Magic bullet for high blood pressure

A ONCE-OFF surgical procedure which dramatically reduces high blood pressure is being hailed by experts as a “magic bullet” for cardiovascular disease.

Australian-led research which found the treatment to be highly effective in the hardest to treat of patients will be presented at a US conference today, and also published in The Lancet.

Melbourne’s Baker IDI Heart and Diabetes Institute led the international trial, which found “renal denervation” caused a major drop in blood pressure for patients not responding to existing anti-hypertensive drugs.

These patients were otherwise “waiting for their strokes to happen”, said Professor Markus Schlaich, and the new procedure should “hopefully control their blood pressure of the rest of their life”.  “It’s very thrilling and extremely promising,” Prof Schlaich said of the new frontier in cardiovascular disease treatment.

“There are so many patients where we can’t control their blood pressure despite all the good drugs we have, and they are really waiting for their strokes to happen. “This procedure really offers the potential to do a one-off treatment, which may not always normalise their blood pressure but it will definitely reduce it.”

A person’s blood pressure should not be higher than 140mmHg (read as millimetres of mercury), and easing high blood pressure by just 5mmHg was known to cut the risk of stroke by almost 30 per cent.

Renal denervation – performed via a catheter inserted into a patient’s groin – was found to reduce blood pressure in the hardest-to-treat patients by 10mmHg to 33mmHg.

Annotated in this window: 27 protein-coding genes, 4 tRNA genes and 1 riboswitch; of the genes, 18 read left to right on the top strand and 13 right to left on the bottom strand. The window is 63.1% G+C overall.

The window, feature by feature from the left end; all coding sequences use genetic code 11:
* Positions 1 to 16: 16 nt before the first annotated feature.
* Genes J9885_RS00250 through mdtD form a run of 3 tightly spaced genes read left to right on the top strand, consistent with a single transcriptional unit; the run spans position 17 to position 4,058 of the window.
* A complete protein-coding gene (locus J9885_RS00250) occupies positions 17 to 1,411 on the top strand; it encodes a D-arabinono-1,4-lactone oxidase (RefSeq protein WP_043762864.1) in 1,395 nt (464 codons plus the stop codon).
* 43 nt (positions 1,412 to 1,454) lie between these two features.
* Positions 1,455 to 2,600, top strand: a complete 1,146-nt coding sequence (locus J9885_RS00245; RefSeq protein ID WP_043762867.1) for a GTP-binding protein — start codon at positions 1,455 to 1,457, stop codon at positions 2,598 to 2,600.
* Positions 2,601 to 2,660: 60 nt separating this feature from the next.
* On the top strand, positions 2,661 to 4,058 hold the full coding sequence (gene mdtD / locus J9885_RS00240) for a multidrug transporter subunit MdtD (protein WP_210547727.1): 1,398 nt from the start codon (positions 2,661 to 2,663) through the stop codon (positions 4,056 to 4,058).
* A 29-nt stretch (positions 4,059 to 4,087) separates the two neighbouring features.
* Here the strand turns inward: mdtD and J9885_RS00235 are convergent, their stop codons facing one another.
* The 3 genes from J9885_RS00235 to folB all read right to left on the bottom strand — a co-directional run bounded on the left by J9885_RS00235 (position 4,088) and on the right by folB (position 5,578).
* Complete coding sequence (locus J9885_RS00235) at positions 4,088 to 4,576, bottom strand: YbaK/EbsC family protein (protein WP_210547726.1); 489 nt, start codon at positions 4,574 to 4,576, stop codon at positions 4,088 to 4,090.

The procedure involves sending a tiny probe into an artery near the kidney, where pulses of energy were used to desensitise some of the renal sympathetic nerves which regulate blood pressure.

This resulted in a lasting drop in blood pressure – and a patient’s lifetime risk of heart attack and stroke. Prof Schlaich said the same technique had “enormous potential” for use in survivors of heart attack and people with other chronic diseases. “Because, if we can selectively and directly reduce the activity of these nerves, which appear to play such a crucial role, we really appear to have a magic bullet,” Prof Schlaich said.

Up to 30 per cent of the Australian population is thought to have high blood pressure and the conventional treatment is lifestyle change, weight loss – and anti-hypertensive drugs. For many of these patients, not even these interventions return their blood pressure to within a healthy range.

Renal denervation could be performed routinely in hospitals within a year, as a necessary device has already been approved by Australia’s Therapeutic Goods Administration. The trial involved more than 100 patients in Europe and Australia, and 84 per cent of patients showed a sustained blood pressure drop of more than 10mmHg without side-effects.

These results will be presented at the American Heart Association’s conference, in Chicago, by Baker IDI’s Professor Murray Esler.

It was a “truly revolutionary treatment” for the “large number of patients suffering from uncontrolled blood pressure”, Prof Esler said.

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